It's unlikely that many small rural villages get a lot of visitors from countries as diverse as Korea and the U.S., but little Feldheim, Germany does. And the visitors aren't coming as tourists. They want to find out how the village (population: 125) became Germany's first and so far only village that can say it's entirely energy self-sufficient.
So why are international energy experts and politicians stopping by?
"We're seen as pioneers and the world wants to know whether they can duplicate our success," explained former teacher Joachim Gebauer, who was quoted in a Reuters story about the remote village. Gebauer, who serves as guide for the visitors, added "No coal or gas is burned here, it's all clean."
What visitors to Feldheim will see is a blend of renewable energy solutions: 43 wind turbines, a woodchip-fired heating facility and a biogas plant powered by cattle and pig slurry and maize silage. Residents pay 16.6 euro cents per kilowatt hour for their power, a bit more than half of the amount Germans typically pay. The rates are similar to those in Poland, where almost all electricity is generated by coal-fired plants.
Feldheim isn't a German oddball by any means. But it is a very successful example of what Germany is trying to do to get away from coal and nuclear power. The country plans to get 80% of its electricity from renewable generation by 2050.
And Feldheim didn't get its clean energy bragging rights free. Overall Germans paid an additional 17 billion euros (a little over $22 billion) for power, which includes renewable energy subsidies that have made developing clean power very attractive in the country. The low power bills Feldheim residents pay can at least in part be attributed to subsidies and other assistance.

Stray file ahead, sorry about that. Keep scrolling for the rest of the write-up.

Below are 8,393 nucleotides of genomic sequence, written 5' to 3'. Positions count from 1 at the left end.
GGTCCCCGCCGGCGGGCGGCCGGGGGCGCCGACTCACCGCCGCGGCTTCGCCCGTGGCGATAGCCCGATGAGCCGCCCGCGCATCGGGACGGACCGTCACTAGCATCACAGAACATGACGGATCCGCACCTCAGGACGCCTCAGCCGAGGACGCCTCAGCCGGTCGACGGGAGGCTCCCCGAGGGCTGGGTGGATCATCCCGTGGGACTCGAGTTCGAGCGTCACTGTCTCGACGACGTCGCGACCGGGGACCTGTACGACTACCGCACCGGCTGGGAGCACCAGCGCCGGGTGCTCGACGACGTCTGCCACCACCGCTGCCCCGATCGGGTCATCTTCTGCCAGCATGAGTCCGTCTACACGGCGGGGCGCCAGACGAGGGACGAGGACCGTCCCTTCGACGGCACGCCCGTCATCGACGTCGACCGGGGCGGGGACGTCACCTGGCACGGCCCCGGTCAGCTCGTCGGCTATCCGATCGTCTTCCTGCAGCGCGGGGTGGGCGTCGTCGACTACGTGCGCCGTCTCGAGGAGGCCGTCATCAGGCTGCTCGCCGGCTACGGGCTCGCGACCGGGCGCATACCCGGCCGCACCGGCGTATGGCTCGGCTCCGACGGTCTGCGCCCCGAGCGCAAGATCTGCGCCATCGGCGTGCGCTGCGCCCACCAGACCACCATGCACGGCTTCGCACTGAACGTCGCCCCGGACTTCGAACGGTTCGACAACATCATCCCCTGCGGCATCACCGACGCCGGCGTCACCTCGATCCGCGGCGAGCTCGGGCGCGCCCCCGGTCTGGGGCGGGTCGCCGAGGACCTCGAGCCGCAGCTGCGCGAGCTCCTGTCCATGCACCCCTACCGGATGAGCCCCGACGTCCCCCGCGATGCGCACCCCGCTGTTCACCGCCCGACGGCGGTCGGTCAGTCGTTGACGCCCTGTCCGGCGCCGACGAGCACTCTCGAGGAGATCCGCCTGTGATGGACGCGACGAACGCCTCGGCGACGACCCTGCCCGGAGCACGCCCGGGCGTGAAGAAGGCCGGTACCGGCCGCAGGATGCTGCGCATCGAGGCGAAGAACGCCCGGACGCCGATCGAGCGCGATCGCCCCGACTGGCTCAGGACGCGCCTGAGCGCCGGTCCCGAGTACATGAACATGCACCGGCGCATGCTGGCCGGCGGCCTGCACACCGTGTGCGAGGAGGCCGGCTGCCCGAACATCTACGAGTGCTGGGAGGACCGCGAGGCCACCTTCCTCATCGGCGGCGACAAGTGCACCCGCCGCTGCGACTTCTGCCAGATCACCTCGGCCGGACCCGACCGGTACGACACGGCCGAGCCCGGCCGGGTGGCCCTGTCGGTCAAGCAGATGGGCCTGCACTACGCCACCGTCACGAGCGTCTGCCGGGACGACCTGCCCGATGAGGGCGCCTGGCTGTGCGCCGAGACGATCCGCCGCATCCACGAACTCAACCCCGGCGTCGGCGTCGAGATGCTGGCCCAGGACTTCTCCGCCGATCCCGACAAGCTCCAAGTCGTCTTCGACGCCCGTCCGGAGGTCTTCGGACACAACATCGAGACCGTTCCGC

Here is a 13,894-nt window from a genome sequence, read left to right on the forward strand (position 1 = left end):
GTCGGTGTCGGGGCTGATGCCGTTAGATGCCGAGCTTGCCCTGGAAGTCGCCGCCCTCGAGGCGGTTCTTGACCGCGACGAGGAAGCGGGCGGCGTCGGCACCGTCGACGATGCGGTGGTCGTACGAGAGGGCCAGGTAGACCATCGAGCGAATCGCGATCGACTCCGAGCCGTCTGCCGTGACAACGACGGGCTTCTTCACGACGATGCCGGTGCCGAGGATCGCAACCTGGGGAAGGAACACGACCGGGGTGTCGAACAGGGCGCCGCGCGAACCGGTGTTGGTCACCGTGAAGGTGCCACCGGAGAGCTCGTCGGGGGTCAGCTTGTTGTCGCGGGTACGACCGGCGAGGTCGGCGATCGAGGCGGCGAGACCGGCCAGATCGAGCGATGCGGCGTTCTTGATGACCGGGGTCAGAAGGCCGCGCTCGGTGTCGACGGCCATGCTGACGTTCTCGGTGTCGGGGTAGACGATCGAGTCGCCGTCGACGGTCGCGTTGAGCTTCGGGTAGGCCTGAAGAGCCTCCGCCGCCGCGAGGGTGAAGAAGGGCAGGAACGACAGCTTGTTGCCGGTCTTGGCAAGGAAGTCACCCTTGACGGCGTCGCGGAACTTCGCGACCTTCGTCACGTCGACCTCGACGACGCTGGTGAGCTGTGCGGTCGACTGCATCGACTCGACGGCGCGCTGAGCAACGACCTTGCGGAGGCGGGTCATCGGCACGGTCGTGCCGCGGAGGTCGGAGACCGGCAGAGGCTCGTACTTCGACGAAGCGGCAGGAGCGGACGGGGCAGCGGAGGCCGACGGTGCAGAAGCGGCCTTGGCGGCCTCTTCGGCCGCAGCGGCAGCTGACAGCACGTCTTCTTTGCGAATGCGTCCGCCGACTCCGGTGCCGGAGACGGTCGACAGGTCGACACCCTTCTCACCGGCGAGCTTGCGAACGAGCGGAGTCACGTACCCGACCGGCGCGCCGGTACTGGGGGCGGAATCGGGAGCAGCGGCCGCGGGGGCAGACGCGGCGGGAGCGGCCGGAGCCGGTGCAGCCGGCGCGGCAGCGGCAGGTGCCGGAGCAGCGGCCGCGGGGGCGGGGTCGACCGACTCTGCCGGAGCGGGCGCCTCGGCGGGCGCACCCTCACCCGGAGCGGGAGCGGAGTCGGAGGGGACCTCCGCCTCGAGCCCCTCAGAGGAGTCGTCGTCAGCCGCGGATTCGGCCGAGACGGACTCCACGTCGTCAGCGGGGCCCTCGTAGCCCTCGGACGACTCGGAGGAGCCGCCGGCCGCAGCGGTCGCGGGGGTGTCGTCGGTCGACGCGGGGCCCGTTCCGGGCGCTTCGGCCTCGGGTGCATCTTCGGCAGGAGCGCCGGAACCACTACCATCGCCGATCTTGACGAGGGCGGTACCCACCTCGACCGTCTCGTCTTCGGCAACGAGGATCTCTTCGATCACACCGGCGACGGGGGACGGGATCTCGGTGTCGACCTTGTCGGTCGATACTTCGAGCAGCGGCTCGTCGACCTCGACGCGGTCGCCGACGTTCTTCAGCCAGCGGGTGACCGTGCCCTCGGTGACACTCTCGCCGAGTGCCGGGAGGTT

To begin the energy transformation, all of the village's homeowners agreed to pay 3,000 euros ($3,857) in fees to connect to new power and gas lines, removing them from the regional electric grid. Then, the village got 850,000 euros (a little over $1 million) in European Union and government assistance to help pay for the new pipelines.
The local company that installed most of the wind turbines sells the excess power they generate, and the local agricultural co-op agreed to raise corn for the biogas plant.
According to the story, officials do realize that all of the support it has received may not make Feldheim a model for bigger cities wanting an energy makeover.
As German Environment Minister Peter Altmaier was quoted as saying, "You can't do it the same way everywhere in Germany. But I believe it can be a role model for many rural communities."